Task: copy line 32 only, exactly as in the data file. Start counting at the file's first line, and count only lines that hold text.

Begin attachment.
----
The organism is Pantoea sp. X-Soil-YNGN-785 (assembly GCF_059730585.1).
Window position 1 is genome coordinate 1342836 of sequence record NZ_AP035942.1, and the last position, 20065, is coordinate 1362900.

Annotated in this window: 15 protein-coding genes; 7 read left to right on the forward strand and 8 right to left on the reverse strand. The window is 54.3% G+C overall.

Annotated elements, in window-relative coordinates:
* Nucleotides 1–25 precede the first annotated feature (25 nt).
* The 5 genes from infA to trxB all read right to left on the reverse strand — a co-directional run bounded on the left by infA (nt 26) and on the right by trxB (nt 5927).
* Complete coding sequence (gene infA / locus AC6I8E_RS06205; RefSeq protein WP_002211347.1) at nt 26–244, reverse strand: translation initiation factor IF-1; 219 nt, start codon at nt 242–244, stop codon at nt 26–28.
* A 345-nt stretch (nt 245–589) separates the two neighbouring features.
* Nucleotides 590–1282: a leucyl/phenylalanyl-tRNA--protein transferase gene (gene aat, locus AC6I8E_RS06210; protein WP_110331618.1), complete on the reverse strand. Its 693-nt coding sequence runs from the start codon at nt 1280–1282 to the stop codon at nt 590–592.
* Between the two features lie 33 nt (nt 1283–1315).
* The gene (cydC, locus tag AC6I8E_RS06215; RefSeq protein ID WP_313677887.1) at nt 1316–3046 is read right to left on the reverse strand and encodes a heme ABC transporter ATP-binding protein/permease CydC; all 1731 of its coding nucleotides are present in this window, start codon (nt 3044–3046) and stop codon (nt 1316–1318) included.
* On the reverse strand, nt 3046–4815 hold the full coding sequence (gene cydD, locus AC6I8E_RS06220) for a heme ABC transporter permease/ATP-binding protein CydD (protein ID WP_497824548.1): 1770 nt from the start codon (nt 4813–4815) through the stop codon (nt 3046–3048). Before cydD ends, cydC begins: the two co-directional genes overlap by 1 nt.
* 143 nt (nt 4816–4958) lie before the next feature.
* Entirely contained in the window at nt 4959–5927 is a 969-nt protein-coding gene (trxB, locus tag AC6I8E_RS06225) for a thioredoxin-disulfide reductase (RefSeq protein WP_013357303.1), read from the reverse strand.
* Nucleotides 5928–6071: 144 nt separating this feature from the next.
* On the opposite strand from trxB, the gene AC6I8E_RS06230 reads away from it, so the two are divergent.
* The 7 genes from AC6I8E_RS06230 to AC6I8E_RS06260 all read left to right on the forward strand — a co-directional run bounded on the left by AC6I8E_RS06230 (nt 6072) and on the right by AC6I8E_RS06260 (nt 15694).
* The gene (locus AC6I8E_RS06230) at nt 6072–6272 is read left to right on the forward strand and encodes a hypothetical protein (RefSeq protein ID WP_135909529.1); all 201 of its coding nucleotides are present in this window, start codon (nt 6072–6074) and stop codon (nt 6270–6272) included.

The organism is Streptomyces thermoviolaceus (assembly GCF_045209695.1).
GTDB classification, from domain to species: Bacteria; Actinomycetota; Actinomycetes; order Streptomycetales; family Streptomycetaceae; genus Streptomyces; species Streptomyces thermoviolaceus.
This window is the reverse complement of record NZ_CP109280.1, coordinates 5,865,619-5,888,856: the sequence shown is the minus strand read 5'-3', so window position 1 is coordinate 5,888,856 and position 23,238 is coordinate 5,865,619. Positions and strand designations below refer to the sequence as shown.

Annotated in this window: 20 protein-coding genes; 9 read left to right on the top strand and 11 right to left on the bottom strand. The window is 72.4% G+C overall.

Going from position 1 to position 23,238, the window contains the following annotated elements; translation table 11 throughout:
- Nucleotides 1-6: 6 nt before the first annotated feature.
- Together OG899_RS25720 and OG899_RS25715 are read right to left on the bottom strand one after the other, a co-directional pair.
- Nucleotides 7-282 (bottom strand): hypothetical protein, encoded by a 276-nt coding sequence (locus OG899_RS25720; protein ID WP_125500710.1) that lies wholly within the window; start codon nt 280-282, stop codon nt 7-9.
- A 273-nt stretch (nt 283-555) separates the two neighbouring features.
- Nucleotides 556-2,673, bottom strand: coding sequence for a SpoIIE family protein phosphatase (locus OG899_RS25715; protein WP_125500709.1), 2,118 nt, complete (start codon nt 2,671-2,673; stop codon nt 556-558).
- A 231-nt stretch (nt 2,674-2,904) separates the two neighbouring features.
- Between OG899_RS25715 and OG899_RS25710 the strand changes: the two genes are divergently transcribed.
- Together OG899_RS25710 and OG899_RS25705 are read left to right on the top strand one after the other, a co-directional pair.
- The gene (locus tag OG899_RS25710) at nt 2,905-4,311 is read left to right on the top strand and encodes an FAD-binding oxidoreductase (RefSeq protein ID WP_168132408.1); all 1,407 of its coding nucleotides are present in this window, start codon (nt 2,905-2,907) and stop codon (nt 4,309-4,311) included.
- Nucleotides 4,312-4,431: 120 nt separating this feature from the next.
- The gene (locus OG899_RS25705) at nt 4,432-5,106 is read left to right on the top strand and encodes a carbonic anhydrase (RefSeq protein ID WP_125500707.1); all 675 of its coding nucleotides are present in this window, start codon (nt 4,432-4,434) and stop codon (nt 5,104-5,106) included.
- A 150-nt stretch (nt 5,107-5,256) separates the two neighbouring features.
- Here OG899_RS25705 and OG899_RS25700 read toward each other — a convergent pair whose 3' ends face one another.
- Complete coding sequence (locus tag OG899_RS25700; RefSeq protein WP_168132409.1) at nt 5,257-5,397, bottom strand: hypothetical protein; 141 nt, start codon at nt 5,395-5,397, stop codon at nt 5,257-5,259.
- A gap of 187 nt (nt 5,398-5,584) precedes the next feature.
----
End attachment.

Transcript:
- The gene (locus tag OG899_RS25710) at nt 2,905-4,311 is read left to right on the top strand and encodes an FAD-binding oxidoreductase (RefSeq protein ID WP_168132408.1); all 1,407 of its coding nucleotides are present in this window, start codon (nt 2,905-2,907) and stop codon (nt 4,309-4,311) included.